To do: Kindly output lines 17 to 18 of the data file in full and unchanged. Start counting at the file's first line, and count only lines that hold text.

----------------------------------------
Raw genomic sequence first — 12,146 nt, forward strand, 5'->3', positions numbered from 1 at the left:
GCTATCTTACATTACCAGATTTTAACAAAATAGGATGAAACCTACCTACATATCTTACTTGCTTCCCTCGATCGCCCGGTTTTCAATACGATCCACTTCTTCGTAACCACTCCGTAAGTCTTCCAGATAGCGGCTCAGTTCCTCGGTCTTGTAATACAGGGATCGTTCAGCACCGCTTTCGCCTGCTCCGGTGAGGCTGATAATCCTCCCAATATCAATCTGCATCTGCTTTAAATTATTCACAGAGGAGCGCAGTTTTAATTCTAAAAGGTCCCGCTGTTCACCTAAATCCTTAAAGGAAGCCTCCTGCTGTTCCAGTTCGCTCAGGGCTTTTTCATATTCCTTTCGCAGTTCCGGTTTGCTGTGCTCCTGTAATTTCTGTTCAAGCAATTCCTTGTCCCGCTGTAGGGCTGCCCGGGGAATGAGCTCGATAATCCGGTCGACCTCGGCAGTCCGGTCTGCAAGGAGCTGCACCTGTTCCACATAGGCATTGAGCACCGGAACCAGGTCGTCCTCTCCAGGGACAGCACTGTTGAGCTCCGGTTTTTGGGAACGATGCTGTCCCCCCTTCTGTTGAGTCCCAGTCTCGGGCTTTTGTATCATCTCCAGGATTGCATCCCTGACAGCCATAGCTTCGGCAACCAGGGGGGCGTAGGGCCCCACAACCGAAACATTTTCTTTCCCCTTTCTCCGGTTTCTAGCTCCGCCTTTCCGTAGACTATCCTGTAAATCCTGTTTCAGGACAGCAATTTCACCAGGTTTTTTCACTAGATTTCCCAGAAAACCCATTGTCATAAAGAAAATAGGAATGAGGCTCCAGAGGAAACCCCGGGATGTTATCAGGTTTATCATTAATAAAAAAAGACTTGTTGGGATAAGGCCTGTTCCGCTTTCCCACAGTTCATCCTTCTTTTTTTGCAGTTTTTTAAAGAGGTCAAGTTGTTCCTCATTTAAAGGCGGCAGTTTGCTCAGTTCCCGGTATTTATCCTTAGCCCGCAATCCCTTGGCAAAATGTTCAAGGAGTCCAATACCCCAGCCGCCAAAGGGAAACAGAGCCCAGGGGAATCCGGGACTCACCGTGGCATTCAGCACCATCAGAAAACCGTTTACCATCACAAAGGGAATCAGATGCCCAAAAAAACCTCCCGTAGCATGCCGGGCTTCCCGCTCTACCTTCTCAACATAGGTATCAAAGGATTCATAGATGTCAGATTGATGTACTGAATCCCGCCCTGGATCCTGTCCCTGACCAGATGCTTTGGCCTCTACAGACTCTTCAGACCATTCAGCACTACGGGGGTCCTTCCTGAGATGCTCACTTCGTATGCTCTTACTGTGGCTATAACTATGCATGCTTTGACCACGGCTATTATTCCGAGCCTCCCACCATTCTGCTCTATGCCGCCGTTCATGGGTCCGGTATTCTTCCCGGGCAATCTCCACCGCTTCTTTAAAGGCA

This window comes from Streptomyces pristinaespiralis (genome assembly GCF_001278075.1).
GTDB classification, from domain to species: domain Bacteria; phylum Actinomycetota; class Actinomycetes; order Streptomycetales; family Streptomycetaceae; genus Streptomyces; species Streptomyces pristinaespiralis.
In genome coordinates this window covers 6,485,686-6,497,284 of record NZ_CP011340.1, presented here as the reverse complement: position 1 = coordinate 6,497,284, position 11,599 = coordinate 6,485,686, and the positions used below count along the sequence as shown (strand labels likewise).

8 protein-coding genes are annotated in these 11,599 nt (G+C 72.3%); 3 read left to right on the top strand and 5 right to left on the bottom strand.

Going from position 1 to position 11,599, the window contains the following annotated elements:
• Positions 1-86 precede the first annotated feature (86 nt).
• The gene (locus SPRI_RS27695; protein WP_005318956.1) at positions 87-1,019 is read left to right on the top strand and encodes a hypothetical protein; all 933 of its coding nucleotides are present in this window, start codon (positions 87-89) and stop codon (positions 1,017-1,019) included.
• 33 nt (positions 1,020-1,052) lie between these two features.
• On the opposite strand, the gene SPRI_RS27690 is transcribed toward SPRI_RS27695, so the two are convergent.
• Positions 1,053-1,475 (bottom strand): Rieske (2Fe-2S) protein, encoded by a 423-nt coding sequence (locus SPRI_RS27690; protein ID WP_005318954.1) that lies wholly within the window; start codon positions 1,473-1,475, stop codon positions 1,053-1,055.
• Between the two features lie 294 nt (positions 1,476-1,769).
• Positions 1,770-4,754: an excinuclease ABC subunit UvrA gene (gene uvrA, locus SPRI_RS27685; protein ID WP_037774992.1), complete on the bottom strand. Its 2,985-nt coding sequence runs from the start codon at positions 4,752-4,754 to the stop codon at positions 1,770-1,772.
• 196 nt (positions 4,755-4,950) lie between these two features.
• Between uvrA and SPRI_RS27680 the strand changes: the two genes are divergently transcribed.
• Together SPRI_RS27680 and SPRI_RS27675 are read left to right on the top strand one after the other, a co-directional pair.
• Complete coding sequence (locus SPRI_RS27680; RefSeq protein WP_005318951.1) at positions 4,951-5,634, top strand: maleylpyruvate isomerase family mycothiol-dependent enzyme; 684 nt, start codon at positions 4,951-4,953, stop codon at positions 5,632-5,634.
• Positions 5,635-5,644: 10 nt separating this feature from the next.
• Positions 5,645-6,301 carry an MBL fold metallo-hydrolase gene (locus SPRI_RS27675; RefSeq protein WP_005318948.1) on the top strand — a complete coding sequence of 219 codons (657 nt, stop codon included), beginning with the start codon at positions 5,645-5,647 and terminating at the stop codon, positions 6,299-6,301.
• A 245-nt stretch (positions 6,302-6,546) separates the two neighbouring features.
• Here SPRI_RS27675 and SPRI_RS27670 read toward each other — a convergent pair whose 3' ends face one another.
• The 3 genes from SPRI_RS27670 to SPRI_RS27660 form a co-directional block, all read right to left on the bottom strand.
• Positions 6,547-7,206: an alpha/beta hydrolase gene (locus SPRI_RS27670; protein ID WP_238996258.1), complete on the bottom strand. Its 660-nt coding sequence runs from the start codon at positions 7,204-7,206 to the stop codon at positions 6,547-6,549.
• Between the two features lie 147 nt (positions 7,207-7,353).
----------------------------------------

• Together SPRI_RS27680 and SPRI_RS27675 are read left to right on the top strand one after the other, a co-directional pair.
• Complete coding sequence (locus SPRI_RS27680; RefSeq protein WP_005318951.1) at positions 4,951-5,634, top strand: maleylpyruvate isomerase family mycothiol-dependent enzyme; 684 nt, start codon at positions 4,951-4,953, stop codon at positions 5,632-5,634.